The Role of the Media in Australia
Osborne and Lewis state that [a] preeminent theme in Australian thinking about the use of communication is the extent to which it has been viewed as a form of control. There has been concern in recent times of the enormous power communication holds as an agent of societal control. This is due to a number of factors, such the media mogul dominated media, which promotes a very conservative view and does not allow for alternate opinions to be voiced. The wide-reaching capabilities of the media, particularly electronic media via the Internet allows for the influence to spread across the entire country to remote areas and therefore heightens a sense of societal control. Although there have also been calls for harsher and more defined regulations to be set down on the media industry in light of its influence, the concepts of free speech and censorship have existed ever since the introduction of the mass media. With the current trends in Australia moving towards "an essentially corporatised system of public communication" , concerns about the extent to which media and communication controls society will continue to be of relevance in Australia.
The very basis for Australia, that is colonialism and settling a new land, formed the foundation for the media of the nation. In 1803, The Sydney Gazette, a government publication, became the first Australian newspaper to be circulated in the colony. It dealt with legal news, farming news and other areas of interest for the colonisers. Of course, it was aimed only at educated white colonials and not indigenous people or convicts. Despite starting as a government controlled newspaper, by 1824, the year that The Australian was started, all government ownership of the press has ceased and private owners were involved. This was a sign of things to come and is the root of current problems with dominant ownership of the press. Although by 1923 there were twenty-six metropolitan dailies owned by twenty-one proprietors, this balanced industry was not to remain and by 1983 there were only three major owners in the press industry. In 2001, two major media companies dominate the Australian press -- NewsLtd, and Fairfax. A government controlled media is not possible in a democratic society, however a media industry controlled by media moguls with widespread influence is hardly a better option, and results in a greater and more centralised control over society.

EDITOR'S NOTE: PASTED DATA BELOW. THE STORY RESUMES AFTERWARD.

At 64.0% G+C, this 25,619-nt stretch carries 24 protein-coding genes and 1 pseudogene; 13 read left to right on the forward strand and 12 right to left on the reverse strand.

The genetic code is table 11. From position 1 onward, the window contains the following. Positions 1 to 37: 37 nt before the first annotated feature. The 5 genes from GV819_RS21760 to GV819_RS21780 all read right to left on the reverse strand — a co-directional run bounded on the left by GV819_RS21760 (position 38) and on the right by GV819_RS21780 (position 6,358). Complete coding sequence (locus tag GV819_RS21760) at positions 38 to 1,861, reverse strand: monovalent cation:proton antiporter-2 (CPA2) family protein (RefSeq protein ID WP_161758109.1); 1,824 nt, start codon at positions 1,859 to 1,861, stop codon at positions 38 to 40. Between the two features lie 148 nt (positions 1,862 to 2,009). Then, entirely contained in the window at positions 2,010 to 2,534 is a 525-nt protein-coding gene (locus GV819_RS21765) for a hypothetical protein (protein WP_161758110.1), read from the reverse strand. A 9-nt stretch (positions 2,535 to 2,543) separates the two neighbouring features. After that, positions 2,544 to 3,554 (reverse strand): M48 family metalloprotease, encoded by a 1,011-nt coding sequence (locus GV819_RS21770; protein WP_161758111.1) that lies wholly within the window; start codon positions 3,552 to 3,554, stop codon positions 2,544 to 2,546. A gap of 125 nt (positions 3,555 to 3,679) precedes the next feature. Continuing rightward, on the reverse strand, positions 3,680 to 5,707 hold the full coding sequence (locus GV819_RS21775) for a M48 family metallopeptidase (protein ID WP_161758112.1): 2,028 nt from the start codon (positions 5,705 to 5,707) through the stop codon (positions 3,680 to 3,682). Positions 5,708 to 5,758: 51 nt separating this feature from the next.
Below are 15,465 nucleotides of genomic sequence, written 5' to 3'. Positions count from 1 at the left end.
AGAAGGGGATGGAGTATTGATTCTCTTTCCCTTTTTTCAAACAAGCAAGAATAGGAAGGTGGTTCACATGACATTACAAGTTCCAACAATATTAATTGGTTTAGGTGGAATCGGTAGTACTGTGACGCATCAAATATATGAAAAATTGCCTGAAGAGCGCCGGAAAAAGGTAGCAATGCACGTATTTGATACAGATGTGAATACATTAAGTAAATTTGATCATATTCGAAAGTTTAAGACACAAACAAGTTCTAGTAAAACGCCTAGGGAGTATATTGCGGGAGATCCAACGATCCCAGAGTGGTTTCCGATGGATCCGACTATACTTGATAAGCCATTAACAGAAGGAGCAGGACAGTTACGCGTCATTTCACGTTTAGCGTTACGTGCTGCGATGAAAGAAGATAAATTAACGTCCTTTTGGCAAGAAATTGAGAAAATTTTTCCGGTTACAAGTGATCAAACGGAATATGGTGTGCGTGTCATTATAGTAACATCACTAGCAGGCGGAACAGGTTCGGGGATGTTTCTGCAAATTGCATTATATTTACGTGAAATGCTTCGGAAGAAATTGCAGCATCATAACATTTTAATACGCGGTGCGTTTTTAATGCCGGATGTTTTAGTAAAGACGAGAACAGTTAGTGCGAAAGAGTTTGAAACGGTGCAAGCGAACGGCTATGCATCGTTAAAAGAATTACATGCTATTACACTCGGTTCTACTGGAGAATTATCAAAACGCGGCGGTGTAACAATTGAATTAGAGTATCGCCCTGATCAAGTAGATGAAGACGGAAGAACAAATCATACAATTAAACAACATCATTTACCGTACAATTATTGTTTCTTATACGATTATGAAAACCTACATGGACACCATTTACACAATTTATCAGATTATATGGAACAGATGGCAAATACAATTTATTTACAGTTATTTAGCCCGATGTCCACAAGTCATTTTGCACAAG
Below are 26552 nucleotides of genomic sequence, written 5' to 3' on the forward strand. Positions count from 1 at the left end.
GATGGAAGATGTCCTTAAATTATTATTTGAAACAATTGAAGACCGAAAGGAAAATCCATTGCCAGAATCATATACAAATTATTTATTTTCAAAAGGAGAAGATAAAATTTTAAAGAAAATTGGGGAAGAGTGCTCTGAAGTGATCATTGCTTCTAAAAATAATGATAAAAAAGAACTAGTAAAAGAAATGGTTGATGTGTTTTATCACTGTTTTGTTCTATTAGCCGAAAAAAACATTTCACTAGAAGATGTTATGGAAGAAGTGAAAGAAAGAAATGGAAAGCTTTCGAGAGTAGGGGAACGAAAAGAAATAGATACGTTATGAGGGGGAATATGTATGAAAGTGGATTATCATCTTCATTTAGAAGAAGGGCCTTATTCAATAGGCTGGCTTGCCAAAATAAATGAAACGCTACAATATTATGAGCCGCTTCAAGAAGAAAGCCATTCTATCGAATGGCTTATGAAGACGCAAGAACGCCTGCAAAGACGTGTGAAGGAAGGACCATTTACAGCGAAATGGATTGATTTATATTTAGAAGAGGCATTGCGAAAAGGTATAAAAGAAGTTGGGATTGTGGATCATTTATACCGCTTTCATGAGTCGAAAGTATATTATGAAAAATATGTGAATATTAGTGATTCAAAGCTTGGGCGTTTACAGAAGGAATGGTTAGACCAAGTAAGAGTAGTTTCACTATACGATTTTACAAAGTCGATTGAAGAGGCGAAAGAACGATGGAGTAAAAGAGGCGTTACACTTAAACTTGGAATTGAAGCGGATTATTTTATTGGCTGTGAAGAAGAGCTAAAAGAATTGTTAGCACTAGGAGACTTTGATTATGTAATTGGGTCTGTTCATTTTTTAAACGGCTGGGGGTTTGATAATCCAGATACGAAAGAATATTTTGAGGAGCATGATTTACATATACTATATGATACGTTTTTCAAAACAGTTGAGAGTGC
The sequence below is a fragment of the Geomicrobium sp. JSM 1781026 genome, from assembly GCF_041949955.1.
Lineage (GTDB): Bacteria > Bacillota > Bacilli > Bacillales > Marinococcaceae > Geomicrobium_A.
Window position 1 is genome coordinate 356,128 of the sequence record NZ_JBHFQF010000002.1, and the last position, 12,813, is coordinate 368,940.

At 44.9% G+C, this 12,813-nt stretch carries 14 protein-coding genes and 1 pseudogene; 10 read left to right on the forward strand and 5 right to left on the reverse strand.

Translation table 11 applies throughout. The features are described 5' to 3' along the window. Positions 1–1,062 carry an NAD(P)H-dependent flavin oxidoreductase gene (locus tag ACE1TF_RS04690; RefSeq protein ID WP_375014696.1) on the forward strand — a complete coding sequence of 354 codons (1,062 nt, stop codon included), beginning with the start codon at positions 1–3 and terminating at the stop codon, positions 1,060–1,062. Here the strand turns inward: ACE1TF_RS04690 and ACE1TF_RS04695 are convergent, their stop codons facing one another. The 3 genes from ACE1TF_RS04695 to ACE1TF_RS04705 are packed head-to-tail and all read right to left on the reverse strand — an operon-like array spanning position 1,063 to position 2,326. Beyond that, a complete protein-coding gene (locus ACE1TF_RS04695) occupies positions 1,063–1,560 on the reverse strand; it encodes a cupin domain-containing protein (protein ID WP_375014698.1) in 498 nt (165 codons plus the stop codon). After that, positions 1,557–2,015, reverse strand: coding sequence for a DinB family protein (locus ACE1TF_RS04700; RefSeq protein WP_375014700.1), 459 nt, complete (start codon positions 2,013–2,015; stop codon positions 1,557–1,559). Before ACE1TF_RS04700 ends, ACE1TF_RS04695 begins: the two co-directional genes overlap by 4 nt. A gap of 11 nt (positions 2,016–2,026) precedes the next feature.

The 'media-mogul' dominated industry presents enormous problems and certainly contributes to the fear of controlling power held by the media. The fact that one person, family or company could control the majority of newspaper media that is being fed to society is consistent with the growing fear of social control. Rupert Murdoch, and his company NewsCorp, currently owns more than half of the newspaper industry in Australia, as well as about one-third of British newspapers. He also has film, TV, newspaper and publishing...